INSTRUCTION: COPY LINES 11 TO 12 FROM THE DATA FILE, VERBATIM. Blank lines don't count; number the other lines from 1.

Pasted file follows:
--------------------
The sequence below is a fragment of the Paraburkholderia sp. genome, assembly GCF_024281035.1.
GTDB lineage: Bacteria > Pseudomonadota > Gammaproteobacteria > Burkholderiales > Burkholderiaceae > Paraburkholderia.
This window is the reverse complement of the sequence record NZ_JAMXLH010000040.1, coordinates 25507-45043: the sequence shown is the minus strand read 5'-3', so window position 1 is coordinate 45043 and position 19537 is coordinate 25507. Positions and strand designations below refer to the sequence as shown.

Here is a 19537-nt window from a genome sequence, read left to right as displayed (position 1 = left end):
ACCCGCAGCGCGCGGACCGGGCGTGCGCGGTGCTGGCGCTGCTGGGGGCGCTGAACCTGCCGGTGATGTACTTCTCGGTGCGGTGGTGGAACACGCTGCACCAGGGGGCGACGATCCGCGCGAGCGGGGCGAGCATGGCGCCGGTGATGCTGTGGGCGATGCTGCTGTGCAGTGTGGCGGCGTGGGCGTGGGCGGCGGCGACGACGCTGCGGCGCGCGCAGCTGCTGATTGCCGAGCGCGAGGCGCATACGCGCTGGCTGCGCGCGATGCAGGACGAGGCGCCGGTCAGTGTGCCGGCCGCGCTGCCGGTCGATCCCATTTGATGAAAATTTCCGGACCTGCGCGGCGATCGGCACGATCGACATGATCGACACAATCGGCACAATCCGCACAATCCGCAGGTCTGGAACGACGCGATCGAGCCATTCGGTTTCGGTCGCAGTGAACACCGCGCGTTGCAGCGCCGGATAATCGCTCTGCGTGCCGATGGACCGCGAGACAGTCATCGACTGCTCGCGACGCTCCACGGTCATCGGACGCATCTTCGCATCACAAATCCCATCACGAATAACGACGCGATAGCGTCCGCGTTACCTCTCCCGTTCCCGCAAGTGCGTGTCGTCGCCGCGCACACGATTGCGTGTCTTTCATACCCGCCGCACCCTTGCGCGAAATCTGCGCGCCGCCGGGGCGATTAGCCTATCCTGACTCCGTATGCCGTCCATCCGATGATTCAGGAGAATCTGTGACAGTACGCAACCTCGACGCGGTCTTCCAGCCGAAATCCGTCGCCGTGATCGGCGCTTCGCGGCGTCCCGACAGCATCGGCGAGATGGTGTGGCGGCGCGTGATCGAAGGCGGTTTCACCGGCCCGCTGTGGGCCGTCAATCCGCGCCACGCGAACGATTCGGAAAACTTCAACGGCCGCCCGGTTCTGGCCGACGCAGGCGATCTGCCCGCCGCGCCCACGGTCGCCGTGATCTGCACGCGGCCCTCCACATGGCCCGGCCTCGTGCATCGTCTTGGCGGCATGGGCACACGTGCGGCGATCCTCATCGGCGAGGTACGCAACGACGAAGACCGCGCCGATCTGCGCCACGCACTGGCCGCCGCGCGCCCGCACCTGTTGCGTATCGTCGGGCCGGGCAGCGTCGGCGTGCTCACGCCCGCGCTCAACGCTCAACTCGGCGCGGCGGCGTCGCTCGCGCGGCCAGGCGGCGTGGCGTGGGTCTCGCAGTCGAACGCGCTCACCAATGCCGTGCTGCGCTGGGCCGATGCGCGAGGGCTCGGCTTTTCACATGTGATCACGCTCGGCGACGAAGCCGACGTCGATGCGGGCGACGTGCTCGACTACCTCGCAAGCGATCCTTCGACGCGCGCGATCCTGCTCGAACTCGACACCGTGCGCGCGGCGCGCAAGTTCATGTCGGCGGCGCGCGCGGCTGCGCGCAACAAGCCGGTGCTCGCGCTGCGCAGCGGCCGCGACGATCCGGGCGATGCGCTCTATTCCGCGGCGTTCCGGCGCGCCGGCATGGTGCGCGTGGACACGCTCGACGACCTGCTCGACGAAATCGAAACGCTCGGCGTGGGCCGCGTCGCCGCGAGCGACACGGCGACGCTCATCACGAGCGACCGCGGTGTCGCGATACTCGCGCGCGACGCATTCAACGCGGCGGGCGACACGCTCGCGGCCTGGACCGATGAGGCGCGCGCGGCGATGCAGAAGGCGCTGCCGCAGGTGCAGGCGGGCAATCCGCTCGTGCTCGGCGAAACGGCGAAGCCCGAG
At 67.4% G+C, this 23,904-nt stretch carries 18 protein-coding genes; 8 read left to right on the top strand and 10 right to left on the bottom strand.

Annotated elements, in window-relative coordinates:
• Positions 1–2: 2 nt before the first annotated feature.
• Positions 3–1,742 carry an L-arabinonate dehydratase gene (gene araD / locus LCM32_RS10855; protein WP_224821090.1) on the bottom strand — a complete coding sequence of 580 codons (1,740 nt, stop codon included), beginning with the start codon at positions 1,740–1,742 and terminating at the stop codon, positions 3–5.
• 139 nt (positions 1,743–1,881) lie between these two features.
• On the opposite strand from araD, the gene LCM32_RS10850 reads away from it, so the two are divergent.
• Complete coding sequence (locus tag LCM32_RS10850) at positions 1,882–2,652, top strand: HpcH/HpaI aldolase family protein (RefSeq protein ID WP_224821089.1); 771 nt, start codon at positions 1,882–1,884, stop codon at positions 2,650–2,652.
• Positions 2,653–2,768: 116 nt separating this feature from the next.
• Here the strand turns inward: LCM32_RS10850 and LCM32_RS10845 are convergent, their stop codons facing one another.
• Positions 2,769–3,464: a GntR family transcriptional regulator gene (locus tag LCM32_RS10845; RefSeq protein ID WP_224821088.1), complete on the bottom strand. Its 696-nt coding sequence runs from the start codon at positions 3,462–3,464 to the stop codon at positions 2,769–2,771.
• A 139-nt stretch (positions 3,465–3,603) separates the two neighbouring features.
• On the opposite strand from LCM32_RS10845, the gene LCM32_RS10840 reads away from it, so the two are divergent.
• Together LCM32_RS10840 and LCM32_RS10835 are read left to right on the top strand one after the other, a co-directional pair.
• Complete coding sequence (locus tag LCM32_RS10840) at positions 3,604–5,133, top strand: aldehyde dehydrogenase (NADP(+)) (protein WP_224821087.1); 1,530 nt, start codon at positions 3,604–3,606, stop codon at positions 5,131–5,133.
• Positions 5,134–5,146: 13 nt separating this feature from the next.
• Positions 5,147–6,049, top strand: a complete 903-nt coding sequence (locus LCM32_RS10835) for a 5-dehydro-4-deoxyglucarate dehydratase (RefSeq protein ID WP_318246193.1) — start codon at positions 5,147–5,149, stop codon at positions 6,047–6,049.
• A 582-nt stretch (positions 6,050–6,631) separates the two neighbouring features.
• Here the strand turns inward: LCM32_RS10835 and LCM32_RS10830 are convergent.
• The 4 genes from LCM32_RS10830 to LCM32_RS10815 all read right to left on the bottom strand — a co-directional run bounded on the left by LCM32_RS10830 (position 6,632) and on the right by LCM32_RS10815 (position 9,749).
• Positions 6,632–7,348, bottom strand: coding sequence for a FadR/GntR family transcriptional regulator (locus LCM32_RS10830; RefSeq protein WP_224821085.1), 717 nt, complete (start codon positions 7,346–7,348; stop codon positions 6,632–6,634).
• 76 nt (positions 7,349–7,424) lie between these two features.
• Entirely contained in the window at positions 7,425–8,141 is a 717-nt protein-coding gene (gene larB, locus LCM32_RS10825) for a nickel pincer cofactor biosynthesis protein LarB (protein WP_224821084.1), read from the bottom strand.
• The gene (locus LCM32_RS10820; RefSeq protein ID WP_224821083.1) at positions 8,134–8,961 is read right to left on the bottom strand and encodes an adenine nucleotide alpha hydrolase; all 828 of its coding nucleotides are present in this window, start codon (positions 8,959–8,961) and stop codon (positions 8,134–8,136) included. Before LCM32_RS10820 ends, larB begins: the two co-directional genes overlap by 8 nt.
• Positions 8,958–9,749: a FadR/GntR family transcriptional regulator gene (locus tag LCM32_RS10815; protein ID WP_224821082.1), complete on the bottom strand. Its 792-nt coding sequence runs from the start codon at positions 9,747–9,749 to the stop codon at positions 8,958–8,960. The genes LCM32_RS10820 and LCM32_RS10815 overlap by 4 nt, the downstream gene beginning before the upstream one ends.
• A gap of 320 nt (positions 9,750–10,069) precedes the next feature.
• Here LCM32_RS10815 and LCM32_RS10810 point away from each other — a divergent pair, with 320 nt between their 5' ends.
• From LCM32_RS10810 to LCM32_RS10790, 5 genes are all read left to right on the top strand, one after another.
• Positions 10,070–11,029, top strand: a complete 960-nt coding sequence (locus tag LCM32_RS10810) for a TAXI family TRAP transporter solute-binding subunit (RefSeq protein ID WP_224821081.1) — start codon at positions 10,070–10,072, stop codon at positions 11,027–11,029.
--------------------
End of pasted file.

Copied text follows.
• On the opposite strand from araD, the gene LCM32_RS10850 reads away from it, so the two are divergent.
• Complete coding sequence (locus tag LCM32_RS10850) at positions 1,882–2,652, top strand: HpcH/HpaI aldolase family protein (RefSeq protein ID WP_224821089.1); 771 nt, start codon at positions 1,882–1,884, stop codon at positions 2,650–2,652.